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Posts Tagged ‘Lori Nix

“Divine Nature gave the fields, human art built the cities”*…

 

Readers will remember Lori Nix and her glorious photo collection”Unnatural History.”  As it happens, Ms. Nix has been working for even longer on another series, one that centers on intricate dioramas that she constructs and shoots in her Brooklyn apartment.

From the description of the book that captures the work:

Over the past eight years, Lori Nix (born 1969) has created meticulously detailed model environments and then photographed them–locations within a fictional city that celebrate modern culture, knowledge and innovation. But her monuments of civilization are abandoned, in a state of ruin where nature has begun to repopulate the spaces. “I am fascinated, maybe even a little obsessed, with the idea of the apocalypse. In addition to my childhood experiences growing up with natural disasters in Kansas, I also watched disaster flicks in the 1970s. Each of these experiences has greatly influenced my photographic work.” Nix considers herself a “faux landscape photographer” and spends months building the complex spaces before photographing them. As critic Sidney Lawrence wrote in Art in America: “Oddly endearing, terrifying and often electrifyingly plausible, [Nix’s tableaux] prod us to ponder the fact that, like it or not, our fate is uncertain”

Explore more of Nix’s post-apocalyptic metropolis (and find links to her other work) here.

* Marcus Terentius Varro

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As we don’t even try to keep ’em down on the farm, we might recall that it was on this date in 1861 that Anaheim, California got it first post office and its inaugural Postmaster, John Fischer.  Four years earlier, a group of German immigrants, disillusioned with their lot as prospectors in Northern California, moved south to grow grapes; a group of 50 of them settled in what is now Anaheim and founded the town.

Within a few decades the grapes were long gone.  Anaheim developed first into an industrial center, producing electronics, aircraft parts and canned fruit, then into a travel destination: it is, of course, the site of the Disneyland Resort, the collection of theme parks and hotels that opened in 1955, Angel Stadium, Honda Center, and the Anaheim Convention Center, the largest convention center on the West Coast.

Then

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Written by LW

June 19, 2014 at 1:01 am

“Natural history is not about producing fables”*…

 

Or, then again, maybe it can be…

Lori Nix has created  a series of photos that show the mayhem behind the scenes at an imaginary natural history museum.  Many of the scenes reveal back-room deceit, like the a T. rex skeleton built from a do-it-yourself kit (above), the half-made papier-mâché mastodon (below), and a family of beavers emerging from a crate marked “Product of Mexico.”  There is plenty of dark humor, like a bucket of fried chicken left in an avian storage room, and a pack of tigers and lions prowling around the remains of an unlucky custodian.  Ms. Nix, who assembled the foam-and-cardboard scenes in the living room of her Brooklyn apartment, was inspired by visits to the American Museum of Natural History.  “I come from the Midwest, the land of hunting and fishing, where there is a culture of stuffing your prize game,” she said. As for her favorite exhibits, like the bison and the Alaskan brown bear: “I hope they never update them.”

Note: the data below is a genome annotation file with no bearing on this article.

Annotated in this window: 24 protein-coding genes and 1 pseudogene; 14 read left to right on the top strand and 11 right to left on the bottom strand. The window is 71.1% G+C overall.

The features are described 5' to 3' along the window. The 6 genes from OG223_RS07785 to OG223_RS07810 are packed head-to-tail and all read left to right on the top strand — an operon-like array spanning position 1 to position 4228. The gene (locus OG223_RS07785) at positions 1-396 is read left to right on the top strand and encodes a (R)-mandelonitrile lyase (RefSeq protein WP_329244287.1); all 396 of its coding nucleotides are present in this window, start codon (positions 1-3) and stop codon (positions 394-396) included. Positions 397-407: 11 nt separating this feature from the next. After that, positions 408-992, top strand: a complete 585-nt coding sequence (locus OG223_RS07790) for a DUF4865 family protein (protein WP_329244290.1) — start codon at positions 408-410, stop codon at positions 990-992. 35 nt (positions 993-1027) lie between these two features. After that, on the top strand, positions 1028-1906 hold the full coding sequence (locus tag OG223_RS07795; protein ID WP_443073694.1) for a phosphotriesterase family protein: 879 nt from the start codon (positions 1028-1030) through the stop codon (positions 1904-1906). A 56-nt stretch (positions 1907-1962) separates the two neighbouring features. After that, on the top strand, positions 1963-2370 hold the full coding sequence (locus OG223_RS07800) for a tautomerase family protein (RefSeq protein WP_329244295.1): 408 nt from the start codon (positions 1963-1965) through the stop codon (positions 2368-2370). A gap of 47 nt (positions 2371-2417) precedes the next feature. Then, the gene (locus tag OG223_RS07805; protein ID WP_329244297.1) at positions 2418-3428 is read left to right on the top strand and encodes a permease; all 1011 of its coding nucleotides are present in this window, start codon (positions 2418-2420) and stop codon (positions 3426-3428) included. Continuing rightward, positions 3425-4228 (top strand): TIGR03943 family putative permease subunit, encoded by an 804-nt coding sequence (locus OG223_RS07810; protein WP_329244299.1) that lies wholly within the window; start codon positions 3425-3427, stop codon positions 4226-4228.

Read more, and learn where to see her work here.  And then visit the extraordinary Museum of Jurassic Technology… or if L.A. isn’t handy, read Lawrence Weschler’s extraordinary Mr. Wilson’s Cabinet of Wonder.)

* David Attenborough

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As we look for our own inspiration, we might recall that it was on this date in 1869 that the American Museum of Natural history was incorporated.  Its founding had been urged in a letter, dated December 30, 1868, and sent to Andrew H. Green, Comptroller of Central Park, New York, signed by 19 persons, including Theodore Roosevelt, A.G. Phelps Dodge, and J. Pierpont Morgan.  They wrote: “A number of gentlemen having long desired that a great Museum of Natural History should be established in Central Park, and having now the opportunity of securing a rare and very valuable collection as a nucleus of such Museum, the undersigned wish to enquire if you are disposed to provide for its reception and development.”  Their suggestion was accepted by Park officials; the collections were purchased– and thus the great museum began.  It opened April 27, 1871.

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